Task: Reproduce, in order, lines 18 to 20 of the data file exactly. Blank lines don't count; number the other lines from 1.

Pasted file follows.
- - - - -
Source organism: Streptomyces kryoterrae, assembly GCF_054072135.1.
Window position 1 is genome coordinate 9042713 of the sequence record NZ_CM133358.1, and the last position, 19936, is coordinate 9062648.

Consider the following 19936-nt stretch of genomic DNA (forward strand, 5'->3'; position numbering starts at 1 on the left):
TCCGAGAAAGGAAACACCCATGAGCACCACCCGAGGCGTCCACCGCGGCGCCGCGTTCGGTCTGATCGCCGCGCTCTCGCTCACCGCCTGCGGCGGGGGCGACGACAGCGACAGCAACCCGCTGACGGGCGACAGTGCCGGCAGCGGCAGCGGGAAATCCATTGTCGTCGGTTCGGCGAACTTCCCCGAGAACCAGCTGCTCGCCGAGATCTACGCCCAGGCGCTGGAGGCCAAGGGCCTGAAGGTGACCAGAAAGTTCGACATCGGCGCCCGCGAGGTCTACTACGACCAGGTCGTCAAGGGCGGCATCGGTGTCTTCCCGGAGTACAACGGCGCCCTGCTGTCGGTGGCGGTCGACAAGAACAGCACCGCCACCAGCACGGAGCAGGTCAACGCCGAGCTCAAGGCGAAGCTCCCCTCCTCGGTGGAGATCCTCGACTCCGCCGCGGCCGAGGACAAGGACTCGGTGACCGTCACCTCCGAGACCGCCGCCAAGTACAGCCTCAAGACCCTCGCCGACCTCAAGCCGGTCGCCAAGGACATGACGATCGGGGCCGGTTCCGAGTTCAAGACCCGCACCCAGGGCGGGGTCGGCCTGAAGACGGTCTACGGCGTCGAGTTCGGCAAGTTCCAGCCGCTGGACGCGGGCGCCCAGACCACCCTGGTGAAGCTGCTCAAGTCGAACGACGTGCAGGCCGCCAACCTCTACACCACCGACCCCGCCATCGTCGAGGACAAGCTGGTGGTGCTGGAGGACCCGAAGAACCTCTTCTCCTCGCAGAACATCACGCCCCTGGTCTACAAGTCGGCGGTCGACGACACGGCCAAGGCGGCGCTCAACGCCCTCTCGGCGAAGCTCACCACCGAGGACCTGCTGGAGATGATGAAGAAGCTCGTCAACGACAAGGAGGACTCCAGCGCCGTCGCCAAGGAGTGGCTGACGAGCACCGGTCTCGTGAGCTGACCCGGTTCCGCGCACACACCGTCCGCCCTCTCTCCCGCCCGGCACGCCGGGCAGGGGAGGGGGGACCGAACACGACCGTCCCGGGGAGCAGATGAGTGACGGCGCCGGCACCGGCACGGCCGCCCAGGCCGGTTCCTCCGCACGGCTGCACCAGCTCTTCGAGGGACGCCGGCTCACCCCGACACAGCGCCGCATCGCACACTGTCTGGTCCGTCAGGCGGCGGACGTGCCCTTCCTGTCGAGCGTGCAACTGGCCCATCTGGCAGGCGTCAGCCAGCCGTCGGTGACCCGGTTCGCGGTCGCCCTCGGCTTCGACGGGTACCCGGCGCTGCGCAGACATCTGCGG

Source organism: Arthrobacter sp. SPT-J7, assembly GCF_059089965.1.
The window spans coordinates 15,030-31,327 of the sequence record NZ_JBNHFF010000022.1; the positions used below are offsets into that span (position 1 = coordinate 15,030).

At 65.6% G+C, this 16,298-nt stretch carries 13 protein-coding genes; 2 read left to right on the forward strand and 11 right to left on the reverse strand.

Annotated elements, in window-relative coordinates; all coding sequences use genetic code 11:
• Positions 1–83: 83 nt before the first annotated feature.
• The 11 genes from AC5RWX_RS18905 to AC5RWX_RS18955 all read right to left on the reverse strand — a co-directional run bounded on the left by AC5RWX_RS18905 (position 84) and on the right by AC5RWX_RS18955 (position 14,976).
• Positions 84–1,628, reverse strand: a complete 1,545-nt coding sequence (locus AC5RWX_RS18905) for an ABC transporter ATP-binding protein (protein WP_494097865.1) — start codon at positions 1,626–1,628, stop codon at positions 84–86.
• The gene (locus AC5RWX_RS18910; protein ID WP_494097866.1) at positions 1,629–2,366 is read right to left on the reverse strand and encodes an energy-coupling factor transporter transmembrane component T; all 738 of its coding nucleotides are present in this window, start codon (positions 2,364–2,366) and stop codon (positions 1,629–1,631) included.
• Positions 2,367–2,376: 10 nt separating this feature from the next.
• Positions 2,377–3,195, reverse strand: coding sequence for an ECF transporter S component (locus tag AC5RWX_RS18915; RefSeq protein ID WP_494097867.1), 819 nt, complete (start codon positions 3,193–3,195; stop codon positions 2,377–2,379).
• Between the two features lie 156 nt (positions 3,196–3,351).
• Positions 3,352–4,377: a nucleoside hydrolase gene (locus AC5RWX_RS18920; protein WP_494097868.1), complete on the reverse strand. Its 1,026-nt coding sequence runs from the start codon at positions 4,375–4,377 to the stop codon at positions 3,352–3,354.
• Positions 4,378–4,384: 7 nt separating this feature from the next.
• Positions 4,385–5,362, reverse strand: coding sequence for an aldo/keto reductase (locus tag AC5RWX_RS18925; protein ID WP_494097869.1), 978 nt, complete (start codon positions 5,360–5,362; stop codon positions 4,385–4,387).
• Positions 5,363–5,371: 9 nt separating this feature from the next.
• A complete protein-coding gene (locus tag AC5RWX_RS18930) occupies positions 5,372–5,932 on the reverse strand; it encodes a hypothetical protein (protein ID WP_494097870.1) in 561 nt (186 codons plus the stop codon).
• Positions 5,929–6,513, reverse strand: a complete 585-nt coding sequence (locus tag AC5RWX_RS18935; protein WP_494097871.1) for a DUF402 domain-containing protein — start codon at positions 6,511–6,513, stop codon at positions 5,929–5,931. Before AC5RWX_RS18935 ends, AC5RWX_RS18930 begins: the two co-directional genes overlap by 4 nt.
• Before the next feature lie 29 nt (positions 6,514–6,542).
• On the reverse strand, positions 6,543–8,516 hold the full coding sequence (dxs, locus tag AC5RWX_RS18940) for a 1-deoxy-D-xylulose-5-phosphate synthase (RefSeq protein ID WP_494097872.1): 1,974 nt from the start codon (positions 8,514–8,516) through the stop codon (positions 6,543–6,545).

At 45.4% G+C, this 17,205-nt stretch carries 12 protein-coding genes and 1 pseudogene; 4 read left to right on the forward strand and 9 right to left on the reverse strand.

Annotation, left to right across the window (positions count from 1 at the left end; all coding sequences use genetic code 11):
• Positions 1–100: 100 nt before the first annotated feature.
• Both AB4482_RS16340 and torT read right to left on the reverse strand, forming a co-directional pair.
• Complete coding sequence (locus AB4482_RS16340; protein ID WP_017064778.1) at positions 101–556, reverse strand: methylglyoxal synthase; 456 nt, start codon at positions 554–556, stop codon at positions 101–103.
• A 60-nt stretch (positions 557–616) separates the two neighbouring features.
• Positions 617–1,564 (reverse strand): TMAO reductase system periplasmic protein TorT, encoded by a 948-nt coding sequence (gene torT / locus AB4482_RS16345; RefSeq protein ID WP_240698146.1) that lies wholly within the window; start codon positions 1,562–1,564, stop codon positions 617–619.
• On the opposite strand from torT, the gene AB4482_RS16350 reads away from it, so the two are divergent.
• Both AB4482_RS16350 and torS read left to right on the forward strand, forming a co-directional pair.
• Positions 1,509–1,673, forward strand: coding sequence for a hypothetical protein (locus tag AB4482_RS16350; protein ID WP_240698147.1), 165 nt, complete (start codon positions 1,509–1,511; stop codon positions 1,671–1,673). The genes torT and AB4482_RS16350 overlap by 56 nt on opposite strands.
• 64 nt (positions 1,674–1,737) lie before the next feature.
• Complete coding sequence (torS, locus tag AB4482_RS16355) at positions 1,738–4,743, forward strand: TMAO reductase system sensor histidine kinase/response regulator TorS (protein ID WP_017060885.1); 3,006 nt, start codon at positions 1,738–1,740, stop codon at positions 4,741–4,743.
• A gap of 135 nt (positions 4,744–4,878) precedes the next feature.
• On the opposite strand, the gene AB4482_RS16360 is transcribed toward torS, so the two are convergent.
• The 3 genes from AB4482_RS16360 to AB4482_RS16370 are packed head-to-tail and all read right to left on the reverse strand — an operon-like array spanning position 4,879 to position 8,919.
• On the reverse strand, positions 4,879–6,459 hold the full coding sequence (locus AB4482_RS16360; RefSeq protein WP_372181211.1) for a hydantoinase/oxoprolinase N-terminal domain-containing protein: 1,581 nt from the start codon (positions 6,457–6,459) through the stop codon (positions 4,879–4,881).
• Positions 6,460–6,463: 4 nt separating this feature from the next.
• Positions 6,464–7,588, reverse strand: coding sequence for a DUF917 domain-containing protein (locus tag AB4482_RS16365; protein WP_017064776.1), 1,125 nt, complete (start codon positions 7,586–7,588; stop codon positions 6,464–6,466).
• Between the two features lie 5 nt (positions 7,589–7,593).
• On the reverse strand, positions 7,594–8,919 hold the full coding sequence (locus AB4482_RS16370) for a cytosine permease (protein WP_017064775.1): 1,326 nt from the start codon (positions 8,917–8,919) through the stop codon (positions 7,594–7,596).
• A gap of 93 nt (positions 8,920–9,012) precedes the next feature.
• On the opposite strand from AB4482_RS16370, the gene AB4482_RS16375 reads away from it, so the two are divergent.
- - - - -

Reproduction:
• Positions 4,385–5,362, reverse strand: coding sequence for an aldo/keto reductase (locus tag AC5RWX_RS18925; protein ID WP_494097869.1), 978 nt, complete (start codon positions 5,360–5,362; stop codon positions 4,385–4,387).
• Positions 5,363–5,371: 9 nt separating this feature from the next.
• A complete protein-coding gene (locus tag AC5RWX_RS18930) occupies positions 5,372–5,932 on the reverse strand; it encodes a hypothetical protein (protein ID WP_494097870.1) in 561 nt (186 codons plus the stop codon).